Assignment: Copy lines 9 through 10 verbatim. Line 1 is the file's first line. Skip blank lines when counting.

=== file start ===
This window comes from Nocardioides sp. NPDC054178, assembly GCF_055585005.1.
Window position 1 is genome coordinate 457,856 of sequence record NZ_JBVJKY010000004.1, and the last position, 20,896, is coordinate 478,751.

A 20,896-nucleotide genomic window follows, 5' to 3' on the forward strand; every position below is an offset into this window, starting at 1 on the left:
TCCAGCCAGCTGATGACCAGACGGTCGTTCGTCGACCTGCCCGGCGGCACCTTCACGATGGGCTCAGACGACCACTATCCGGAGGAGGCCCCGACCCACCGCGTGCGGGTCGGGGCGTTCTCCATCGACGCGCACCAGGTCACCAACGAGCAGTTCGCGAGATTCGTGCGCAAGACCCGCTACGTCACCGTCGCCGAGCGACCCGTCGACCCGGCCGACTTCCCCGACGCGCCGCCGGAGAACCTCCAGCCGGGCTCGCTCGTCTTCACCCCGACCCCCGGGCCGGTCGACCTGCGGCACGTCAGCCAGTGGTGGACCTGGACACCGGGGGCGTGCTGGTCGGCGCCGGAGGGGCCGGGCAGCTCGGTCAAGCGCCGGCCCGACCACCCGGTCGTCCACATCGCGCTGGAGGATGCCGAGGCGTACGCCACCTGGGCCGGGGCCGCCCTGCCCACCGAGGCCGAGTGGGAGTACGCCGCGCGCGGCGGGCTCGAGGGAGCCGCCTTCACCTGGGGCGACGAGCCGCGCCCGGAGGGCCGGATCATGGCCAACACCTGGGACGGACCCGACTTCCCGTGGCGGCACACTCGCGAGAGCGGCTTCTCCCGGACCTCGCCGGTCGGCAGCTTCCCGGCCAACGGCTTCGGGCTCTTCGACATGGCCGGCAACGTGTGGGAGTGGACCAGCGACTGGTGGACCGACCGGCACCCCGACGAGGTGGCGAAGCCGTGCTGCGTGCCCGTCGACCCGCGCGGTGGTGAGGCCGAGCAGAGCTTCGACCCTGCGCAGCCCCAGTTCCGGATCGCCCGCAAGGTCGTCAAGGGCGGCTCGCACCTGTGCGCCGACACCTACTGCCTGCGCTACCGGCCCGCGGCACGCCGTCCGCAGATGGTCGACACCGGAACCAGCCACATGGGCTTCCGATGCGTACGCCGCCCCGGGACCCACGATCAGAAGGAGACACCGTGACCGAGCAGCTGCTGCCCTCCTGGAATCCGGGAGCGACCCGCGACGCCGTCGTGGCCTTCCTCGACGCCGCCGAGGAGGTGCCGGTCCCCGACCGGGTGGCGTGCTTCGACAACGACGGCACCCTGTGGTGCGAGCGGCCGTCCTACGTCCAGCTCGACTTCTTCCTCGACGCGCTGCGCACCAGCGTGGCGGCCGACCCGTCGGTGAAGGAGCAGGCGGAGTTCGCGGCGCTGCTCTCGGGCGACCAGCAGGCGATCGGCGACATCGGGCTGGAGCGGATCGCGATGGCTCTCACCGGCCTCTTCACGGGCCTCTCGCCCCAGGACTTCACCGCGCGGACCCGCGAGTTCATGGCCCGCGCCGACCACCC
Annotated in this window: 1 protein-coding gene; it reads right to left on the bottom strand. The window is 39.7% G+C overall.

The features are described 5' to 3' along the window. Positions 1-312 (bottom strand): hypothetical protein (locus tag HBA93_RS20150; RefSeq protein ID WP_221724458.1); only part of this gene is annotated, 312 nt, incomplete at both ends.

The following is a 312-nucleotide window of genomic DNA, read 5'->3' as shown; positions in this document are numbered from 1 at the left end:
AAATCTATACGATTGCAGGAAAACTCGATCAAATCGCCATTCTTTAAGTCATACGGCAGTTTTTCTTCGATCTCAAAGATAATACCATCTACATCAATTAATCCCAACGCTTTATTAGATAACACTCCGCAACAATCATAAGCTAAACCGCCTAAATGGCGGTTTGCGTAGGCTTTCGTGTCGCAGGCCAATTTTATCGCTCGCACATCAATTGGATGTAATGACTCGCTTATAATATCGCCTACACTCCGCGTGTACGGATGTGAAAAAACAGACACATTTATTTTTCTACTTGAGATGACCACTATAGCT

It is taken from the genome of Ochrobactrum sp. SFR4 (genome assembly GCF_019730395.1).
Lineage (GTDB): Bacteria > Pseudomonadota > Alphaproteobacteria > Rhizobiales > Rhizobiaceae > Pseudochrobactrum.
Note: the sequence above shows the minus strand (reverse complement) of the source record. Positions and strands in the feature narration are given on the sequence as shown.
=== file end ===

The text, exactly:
It is taken from the genome of Ochrobactrum sp. SFR4 (genome assembly GCF_019730395.1).
Lineage (GTDB): Bacteria > Pseudomonadota > Alphaproteobacteria > Rhizobiales > Rhizobiaceae > Pseudochrobactrum.